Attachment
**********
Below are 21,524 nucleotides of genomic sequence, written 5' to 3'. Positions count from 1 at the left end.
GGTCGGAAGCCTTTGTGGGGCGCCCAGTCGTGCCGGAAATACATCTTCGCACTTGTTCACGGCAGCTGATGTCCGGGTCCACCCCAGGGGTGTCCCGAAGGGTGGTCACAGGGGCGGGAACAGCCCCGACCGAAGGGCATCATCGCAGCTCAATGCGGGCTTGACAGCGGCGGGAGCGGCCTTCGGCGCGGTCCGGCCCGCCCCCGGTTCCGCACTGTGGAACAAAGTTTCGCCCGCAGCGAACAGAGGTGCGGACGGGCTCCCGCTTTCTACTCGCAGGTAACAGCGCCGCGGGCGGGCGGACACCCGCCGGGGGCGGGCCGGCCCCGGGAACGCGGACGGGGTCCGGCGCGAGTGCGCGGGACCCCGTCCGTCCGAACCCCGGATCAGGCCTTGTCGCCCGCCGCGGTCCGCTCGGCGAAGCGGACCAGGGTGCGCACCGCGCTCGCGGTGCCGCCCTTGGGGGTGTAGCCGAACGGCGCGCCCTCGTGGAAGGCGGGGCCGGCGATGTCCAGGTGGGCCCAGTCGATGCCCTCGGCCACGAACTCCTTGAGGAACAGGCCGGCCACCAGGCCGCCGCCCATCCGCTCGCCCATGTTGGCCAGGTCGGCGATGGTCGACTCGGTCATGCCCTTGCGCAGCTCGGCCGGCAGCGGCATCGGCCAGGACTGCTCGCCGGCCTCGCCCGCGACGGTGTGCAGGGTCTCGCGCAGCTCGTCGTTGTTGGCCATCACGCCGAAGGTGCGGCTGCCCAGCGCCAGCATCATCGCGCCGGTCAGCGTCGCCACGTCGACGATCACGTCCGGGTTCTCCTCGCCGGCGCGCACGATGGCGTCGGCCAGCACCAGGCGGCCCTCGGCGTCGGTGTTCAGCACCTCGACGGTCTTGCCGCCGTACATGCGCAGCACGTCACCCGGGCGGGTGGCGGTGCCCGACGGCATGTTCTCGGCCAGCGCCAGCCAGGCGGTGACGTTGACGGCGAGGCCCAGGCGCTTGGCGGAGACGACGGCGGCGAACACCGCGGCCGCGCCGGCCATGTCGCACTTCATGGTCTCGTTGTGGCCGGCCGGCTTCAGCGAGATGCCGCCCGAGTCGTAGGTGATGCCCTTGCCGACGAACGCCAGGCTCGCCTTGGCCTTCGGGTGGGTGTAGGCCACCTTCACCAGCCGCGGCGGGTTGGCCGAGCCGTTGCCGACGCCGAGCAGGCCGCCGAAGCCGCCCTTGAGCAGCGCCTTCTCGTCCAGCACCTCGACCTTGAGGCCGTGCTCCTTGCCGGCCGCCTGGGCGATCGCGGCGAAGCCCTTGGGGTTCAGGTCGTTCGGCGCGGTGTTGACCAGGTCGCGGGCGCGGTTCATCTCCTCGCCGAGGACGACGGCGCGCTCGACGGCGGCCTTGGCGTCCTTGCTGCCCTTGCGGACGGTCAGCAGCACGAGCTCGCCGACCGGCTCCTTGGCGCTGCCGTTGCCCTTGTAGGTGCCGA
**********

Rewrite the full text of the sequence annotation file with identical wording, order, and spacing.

Below are 21,524 nucleotides of genomic sequence, written 5' to 3'. Positions count from 1 at the left end.
GGTCGGAAGCCTTTGTGGGGCGCCCAGTCGTGCCGGAAATACATCTTCGCACTTGTTCACGGCAGCTGATGTCCGGGTCCACCCCAGGGGTGTCCCGAAGGGTGGTCACAGGGGCGGGAACAGCCCCGACCGAAGGGCATCATCGCAGCTCAATGCGGGCTTGACAGCGGCGGGAGCGGCCTTCGGCGCGGTCCGGCCCGCCCCCGGTTCCGCACTGTGGAACAAAGTTTCGCCCGCAGCGAACAGAGGTGCGGACGGGCTCCCGCTTTCTACTCGCAGGTAACAGCGCCGCGGGCGGGCGGACACCCGCCGGGGGCGGGCCGGCCCCGGGAACGCGGACGGGGTCCGGCGCGAGTGCGCGGGACCCCGTCCGTCCGAACCCCGGATCAGGCCTTGTCGCCCGCCGCGGTCCGCTCGGCGAAGCGGACCAGGGTGCGCACCGCGCTCGCGGTGCCGCCCTTGGGGGTGTAGCCGAACGGCGCGCCCTCGTGGAAGGCGGGGCCGGCGATGTCCAGGTGGGCCCAGTCGATGCCCTCGGCCACGAACTCCTTGAGGAACAGGCCGGCCACCAGGCCGCCGCCCATCCGCTCGCCCATGTTGGCCAGGTCGGCGATGGTCGACTCGGTCATGCCCTTGCGCAGCTCGGCCGGCAGCGGCATCGGCCAGGACTGCTCGCCGGCCTCGCCCGCGACGGTGTGCAGGGTCTCGCGCAGCTCGTCGTTGTTGGCCATCACGCCGAAGGTGCGGCTGCCCAGCGCCAGCATCATCGCGCCGGTCAGCGTCGCCACGTCGACGATCACGTCCGGGTTCTCCTCGCCGGCGCGCACGATGGCGTCGGCCAGCACCAGGCGGCCCTCGGCGTCGGTGTTCAGCACCTCGACGGTCTTGCCGCCGTACATGCGCAGCACGTCACCCGGGCGGGTGGCGGTGCCCGACGGCATGTTCTCGGCCAGCGCCAGCCAGGCGGTGACGTTGACGGCGAGGCCCAGGCGCTTGGCGGAGACGACGGCGGCGAACACCGCGGCCGCGCCGGCCATGTCGCACTTCATGGTCTCGTTGTGGCCGGCCGGCTTCAGCGAGATGCCGCCCGAGTCGTAGGTGATGCCCTTGCCGACGAACGCCAGGCTCGCCTTGGCCTTCGGGTGGGTGTAGGCCACCTTCACCAGCCGCGGCGGGTTGGCCGAGCCGTTGCCGACGCCGAGCAGGCCGCCGAAGCCGCCCTTGAGCAGCGCCTTCTCGTCCAGCACCTCGACCTTGAGGCCGTGCTCCTTGCCGGCCGCCTGGGCGATCGCGGCGAAGCCCTTGGGGTTCAGGTCGTTCGGCGCGGTGTTGACCAGGTCGCGGGCGCGGTTCATCTCCTCGCCGAGGACGACGGCGCGCTCGACGGCGGCCTTGGCGTCCTTGCTGCCCTTGCGGACGGTCAGCAGCACGAGCTCGCCGACCGGCTCCTTGGCGCTGCCGTTGCCCTTGTAGGTGCCGA